Flowers for Algernon by Daniel Keyes

Rating: 9/10

Is it better to have loved and lost, than to never have loved at all?
Is it better to live in ignorant bliss, or to live the hard truths of life in knowledgeable gloom?

These are two questions that come to mind foremost when thinking of this affecting 1960s sci-fi novel. However, Flowers for Algernon is much more, addressing complex and difficult themes ranging from the ethics of scientific advancement, what it means to be human, the role of empathy in our lives, social stigma and prejudice towards the less able, loneliness, isolation, and self-identity/perception.

Largely unaware of the book before sitting down to read (I had heard of it a few years ago in passing, but remembered little), I was surprised to learn afterwards that it was written almost 60 years ago. You can obviously feel that the book is set in 1950/60s New York, but I presumed it was a contemporary novel written in that setting. A classic. I flew through this novel in just three sittings. A few highlighted quotes:

  • People resent being shown that they don’t approach the complexities of the problem—they don’t know what exists beyond the surface ripples.
  • By my astonishing growth I had made them shrink and emphasized their inadequacies. I had betrayed them
  • Maybe the fear and nausea was no longer a sea to drown in, but only a pool of water reflecting the past alongside the now.
  • Strange about learning; the farther I go the more I see that I never knew even existed. A short while ago I foolishly thought I could learn everything—all the knowledge in the world. Now I hope only to be able to know of its existence, and to understand one grain of it.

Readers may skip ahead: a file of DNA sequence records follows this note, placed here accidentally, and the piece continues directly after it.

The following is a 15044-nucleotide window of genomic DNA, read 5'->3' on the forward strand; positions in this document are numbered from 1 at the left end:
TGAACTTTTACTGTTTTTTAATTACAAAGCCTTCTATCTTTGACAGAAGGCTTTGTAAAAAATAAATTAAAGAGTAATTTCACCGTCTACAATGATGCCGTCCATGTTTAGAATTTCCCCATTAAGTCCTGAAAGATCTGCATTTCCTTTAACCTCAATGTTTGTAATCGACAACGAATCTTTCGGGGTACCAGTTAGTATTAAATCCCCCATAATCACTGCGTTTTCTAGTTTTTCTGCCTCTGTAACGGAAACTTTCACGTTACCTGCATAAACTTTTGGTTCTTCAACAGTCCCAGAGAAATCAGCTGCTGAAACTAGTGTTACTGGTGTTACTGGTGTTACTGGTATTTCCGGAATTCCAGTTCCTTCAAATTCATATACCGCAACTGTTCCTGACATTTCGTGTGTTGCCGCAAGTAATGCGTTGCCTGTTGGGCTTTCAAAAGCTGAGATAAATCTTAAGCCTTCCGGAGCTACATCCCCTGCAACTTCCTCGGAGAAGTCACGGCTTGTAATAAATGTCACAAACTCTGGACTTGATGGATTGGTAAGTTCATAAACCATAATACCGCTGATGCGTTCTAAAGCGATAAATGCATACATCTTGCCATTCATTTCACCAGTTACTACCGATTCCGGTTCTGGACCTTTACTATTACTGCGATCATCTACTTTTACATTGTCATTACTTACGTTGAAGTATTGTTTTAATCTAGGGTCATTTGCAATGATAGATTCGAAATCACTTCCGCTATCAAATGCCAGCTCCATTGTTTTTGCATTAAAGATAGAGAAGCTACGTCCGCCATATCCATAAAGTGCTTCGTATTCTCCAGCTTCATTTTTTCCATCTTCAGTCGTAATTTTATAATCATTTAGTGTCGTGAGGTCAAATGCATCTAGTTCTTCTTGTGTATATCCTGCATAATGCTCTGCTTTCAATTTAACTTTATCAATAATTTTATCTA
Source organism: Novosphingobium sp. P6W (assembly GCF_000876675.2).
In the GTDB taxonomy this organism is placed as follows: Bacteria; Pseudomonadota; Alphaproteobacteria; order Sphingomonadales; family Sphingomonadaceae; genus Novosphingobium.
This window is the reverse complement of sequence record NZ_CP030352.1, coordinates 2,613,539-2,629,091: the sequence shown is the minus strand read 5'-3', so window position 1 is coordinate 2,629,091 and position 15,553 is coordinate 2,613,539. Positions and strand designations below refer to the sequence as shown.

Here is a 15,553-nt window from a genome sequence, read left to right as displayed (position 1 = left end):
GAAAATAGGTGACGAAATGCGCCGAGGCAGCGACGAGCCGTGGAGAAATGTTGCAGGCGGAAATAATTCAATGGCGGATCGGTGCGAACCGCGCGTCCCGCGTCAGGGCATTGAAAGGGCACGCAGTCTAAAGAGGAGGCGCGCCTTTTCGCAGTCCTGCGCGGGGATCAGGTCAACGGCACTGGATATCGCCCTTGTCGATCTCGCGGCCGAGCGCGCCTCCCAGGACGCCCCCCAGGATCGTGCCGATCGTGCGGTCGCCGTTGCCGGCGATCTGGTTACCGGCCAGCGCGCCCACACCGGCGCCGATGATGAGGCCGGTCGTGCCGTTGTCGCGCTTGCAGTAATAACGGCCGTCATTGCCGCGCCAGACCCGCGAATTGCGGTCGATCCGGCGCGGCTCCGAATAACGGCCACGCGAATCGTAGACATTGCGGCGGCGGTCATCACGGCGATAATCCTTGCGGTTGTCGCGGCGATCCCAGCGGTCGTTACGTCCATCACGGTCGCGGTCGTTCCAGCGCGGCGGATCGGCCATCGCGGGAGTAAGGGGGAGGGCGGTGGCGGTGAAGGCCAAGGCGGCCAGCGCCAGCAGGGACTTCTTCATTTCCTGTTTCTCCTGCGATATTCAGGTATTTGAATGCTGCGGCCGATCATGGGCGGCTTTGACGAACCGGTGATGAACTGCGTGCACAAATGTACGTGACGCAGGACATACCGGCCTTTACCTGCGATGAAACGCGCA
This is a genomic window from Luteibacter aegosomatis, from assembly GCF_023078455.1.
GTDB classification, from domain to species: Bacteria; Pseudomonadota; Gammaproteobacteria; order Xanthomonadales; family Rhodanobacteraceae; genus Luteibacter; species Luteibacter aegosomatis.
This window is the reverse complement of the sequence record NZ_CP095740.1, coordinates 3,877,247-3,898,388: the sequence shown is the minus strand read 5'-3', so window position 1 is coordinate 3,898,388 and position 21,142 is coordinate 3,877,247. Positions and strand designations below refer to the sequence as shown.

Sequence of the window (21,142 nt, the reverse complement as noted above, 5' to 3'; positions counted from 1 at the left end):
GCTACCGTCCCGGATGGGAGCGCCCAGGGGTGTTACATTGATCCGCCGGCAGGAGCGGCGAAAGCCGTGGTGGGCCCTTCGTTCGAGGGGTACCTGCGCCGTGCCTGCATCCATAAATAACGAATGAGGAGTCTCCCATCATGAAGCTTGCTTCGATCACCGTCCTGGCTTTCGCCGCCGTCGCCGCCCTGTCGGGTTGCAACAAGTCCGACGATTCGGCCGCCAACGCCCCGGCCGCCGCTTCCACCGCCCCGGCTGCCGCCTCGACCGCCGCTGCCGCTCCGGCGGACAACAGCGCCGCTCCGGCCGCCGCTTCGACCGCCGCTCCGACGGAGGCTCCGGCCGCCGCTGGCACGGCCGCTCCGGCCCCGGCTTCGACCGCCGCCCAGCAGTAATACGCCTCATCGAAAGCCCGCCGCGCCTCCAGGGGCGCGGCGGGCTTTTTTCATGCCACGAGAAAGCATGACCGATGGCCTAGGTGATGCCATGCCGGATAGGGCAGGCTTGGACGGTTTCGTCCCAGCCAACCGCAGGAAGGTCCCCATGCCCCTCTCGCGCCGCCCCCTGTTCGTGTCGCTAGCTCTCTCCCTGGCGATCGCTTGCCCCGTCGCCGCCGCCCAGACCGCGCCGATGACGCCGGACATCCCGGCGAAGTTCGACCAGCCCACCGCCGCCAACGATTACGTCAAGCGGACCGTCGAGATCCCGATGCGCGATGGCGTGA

• What is my place? Who and what am I now? Am I the sum of my life or only of the past months?
  • No one had spoken of hope. The feeling was of living death—or worse, of never having been fully alive and knowing. Souls withered from the beginning, and doomed to stare into the time and space of every day.
  • I soak it up into my pores during the day, and at night—in the moments before I pass off into sleep—ideas explode into my head like fireworks. There is no greater joy than the burst of solution to a problem.
  • How many great problems have gone unsolved because men didn’t know enough, or have enough faith in the creative process and in themselves, to let go for the whole mind to work at it?
  • I’ve gone as far as I can on a conscious level, and now it’s up to those mysterious operations below the level of awareness. It’s one of those inexplicable things, how everything I’ve learned and experienced is brought to bear on the problem. Pushing too hard will only make things freeze up.
  • “No one really starts anything new, Mrs. Nemur. Everyone builds on other men’s failures. There is nothing really original in science. What each man contributes to the sum of knowledge is what counts.”
  • Who’s to say that my light is better than your darkness? Who’s to say death is better than your darkness?
  • an experimental failure, the disproving of a theory, was as important to the advancement of learning as a success would be.
  • I know I should sleep, but I begrudge every second of waking time. It’s not just because of the nightmares; it’s because I’m afraid of letting go. I tell myself there’ll be time enough to sleep later, when it’s dark.
  • I was on a down escalator now. If I stood still I’d go all the way to the bottom, but if I started to run up maybe I could at least stay in the same place. The important thing was to keep moving upward no matter what happened.
  • I lerned alot of things that I never even new were in this werld and Im grateful I saw it all even for a littel bit.